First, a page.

Shines played more in the U.S. South until 1941 when he decided to go back to Canada and then to Africa. He never made it past Chicago. In Chicago, Shines found work in the construction trade and continued to play in bars.

He made his first recording in 1946 for Columbia Records, but the music was never released. He later recorded for Chess was still the music was never released. He kept playing with blues musicians in the Chicago area for several more years. In 1952, Shines recorded for J.O.B. Records record label. The recordings were a failure and Shines sold his guitar and went back to construction.

In 1966, Vanguard Records found Shines taking photographs in a Chicago blues club and had him record tracks for the third installment of Chicago/The Blues/Today! The album has since then become a blues classic.

Shines played with the Chicago All Stars and Lee Jackson, Big Walter Horton and Willie Dixon. In the late 1960s and 1970s, Shines played with Robert Johnson's stepson, Robert Lockwood, Jr.. In 1980, Shines stopped played after he suffered a stroke. He managed to release one last album, Back To The Country.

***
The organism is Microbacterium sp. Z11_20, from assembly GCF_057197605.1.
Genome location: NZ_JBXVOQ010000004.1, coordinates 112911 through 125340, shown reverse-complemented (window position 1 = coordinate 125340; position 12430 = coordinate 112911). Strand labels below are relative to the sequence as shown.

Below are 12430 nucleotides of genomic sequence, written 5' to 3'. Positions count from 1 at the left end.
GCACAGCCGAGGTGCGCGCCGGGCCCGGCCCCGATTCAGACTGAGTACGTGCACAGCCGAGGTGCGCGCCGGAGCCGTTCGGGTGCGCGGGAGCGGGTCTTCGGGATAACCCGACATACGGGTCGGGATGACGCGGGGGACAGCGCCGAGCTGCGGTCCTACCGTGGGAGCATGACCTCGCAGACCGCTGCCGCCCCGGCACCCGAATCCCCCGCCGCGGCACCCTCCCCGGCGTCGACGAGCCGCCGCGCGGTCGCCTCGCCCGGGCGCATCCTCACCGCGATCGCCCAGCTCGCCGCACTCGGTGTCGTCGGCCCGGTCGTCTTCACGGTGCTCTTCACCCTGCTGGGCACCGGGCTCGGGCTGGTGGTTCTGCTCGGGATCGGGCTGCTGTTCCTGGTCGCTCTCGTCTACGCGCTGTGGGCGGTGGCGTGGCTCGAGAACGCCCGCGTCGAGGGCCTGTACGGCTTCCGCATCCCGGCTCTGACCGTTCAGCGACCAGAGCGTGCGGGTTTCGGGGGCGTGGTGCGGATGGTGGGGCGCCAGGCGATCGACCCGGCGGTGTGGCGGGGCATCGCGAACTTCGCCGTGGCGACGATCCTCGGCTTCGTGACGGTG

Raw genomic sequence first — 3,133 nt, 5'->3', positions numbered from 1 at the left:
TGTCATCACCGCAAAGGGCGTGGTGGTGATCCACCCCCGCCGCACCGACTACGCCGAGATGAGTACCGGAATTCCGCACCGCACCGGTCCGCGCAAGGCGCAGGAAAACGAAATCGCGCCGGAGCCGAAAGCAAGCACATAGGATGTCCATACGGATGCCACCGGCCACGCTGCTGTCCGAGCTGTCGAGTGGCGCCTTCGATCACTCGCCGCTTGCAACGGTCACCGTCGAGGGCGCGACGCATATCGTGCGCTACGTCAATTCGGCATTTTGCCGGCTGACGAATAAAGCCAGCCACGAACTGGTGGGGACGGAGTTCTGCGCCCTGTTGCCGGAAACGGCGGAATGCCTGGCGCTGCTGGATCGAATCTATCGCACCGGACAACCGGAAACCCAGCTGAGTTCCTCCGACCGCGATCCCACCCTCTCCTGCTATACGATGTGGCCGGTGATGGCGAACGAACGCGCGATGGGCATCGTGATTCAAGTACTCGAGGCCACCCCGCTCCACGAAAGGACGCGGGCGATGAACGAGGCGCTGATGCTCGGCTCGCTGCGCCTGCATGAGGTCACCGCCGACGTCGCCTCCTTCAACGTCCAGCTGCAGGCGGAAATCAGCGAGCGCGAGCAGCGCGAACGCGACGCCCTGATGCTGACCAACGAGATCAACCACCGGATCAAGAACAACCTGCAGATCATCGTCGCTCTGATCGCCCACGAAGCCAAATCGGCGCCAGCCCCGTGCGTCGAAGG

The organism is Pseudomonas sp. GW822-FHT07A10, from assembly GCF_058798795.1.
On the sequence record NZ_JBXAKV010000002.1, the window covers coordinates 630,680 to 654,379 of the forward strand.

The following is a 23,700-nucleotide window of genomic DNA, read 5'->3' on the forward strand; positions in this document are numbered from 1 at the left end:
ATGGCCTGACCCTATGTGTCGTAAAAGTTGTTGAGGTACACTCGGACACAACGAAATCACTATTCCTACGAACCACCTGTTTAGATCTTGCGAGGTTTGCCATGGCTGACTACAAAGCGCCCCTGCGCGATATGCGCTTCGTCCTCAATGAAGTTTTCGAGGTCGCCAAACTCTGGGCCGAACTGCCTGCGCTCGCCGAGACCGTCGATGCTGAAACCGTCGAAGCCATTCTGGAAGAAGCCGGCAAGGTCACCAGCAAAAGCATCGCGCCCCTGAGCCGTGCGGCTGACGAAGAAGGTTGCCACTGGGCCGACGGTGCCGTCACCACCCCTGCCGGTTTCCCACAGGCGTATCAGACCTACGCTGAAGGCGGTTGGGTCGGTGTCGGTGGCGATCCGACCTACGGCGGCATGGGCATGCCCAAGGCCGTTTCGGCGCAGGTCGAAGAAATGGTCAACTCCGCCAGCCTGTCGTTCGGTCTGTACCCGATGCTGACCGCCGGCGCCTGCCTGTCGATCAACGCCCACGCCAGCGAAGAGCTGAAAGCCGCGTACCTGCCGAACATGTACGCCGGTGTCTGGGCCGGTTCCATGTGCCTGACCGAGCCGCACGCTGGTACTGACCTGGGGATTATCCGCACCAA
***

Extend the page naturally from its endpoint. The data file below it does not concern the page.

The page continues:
In 1989, Shines met a young, blues player called Kent Duchaine, and the two of them played together for the next several years until Shines died.[3]

Shines died on 20 April 1992, in Tuscaloosa, Alabama. He was put into the Blues Hall of Fame later the same year.

References

  1. Johnny Shines interviewed by John Hammond in The Search for Robert Johnson
  2. Johnny Shines interviewed by John Hammond in The Search for Robert Johnson
  3. http://www.kentduchaine.com/bio.html Kentduchaine.com

Further reading

Other websites